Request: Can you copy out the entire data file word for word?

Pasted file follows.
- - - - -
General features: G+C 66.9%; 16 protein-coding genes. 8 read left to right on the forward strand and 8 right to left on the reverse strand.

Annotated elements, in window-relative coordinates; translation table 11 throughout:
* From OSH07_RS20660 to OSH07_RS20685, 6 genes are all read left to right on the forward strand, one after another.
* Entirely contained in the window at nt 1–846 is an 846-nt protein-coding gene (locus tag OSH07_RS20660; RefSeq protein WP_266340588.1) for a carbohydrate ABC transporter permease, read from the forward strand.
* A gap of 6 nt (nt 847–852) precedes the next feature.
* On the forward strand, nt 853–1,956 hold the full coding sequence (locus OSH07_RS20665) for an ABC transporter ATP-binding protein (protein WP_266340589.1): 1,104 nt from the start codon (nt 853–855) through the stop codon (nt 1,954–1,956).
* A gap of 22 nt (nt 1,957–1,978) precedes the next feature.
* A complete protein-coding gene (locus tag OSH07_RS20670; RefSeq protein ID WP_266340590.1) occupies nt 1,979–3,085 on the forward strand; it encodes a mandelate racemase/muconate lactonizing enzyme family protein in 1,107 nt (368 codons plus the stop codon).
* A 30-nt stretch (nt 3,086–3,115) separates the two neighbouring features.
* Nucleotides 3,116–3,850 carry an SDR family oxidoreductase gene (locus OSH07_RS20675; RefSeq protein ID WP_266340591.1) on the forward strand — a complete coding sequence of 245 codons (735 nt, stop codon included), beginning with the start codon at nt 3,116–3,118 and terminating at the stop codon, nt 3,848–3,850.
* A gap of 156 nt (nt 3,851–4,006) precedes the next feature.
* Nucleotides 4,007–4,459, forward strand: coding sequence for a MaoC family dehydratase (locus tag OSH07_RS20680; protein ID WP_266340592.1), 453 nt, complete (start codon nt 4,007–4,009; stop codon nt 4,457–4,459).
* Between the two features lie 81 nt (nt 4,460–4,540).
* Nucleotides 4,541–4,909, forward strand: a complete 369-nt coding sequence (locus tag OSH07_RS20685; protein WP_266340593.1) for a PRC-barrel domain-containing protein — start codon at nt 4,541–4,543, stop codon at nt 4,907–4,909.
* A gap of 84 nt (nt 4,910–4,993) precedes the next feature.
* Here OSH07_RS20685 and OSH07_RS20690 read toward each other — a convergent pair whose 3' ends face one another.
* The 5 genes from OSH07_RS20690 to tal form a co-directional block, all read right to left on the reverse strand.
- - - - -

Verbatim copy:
General features: G+C 66.9%; 16 protein-coding genes. 8 read left to right on the forward strand and 8 right to left on the reverse strand.

Annotated elements, in window-relative coordinates; translation table 11 throughout:
* From OSH07_RS20660 to OSH07_RS20685, 6 genes are all read left to right on the forward strand, one after another.
* Entirely contained in the window at nt 1–846 is an 846-nt protein-coding gene (locus tag OSH07_RS20660; RefSeq protein WP_266340588.1) for a carbohydrate ABC transporter permease, read from the forward strand.
* A gap of 6 nt (nt 847–852) precedes the next feature.
* On the forward strand, nt 853–1,956 hold the full coding sequence (locus OSH07_RS20665) for an ABC transporter ATP-binding protein (protein WP_266340589.1): 1,104 nt from the start codon (nt 853–855) through the stop codon (nt 1,954–1,956).
* A gap of 22 nt (nt 1,957–1,978) precedes the next feature.
* A complete protein-coding gene (locus tag OSH07_RS20670; RefSeq protein ID WP_266340590.1) occupies nt 1,979–3,085 on the forward strand; it encodes a mandelate racemase/muconate lactonizing enzyme family protein in 1,107 nt (368 codons plus the stop codon).
* A 30-nt stretch (nt 3,086–3,115) separates the two neighbouring features.
* Nucleotides 3,116–3,850 carry an SDR family oxidoreductase gene (locus OSH07_RS20675; RefSeq protein ID WP_266340591.1) on the forward strand — a complete coding sequence of 245 codons (735 nt, stop codon included), beginning with the start codon at nt 3,116–3,118 and terminating at the stop codon, nt 3,848–3,850.
* A gap of 156 nt (nt 3,851–4,006) precedes the next feature.
* Nucleotides 4,007–4,459, forward strand: coding sequence for a MaoC family dehydratase (locus tag OSH07_RS20680; protein ID WP_266340592.1), 453 nt, complete (start codon nt 4,007–4,009; stop codon nt 4,457–4,459).
* Between the two features lie 81 nt (nt 4,460–4,540).
* Nucleotides 4,541–4,909, forward strand: a complete 369-nt coding sequence (locus tag OSH07_RS20685; protein WP_266340593.1) for a PRC-barrel domain-containing protein — start codon at nt 4,541–4,543, stop codon at nt 4,907–4,909.
* A gap of 84 nt (nt 4,910–4,993) precedes the next feature.
* Here OSH07_RS20685 and OSH07_RS20690 read toward each other — a convergent pair whose 3' ends face one another.
* The 5 genes from OSH07_RS20690 to tal form a co-directional block, all read right to left on the reverse strand.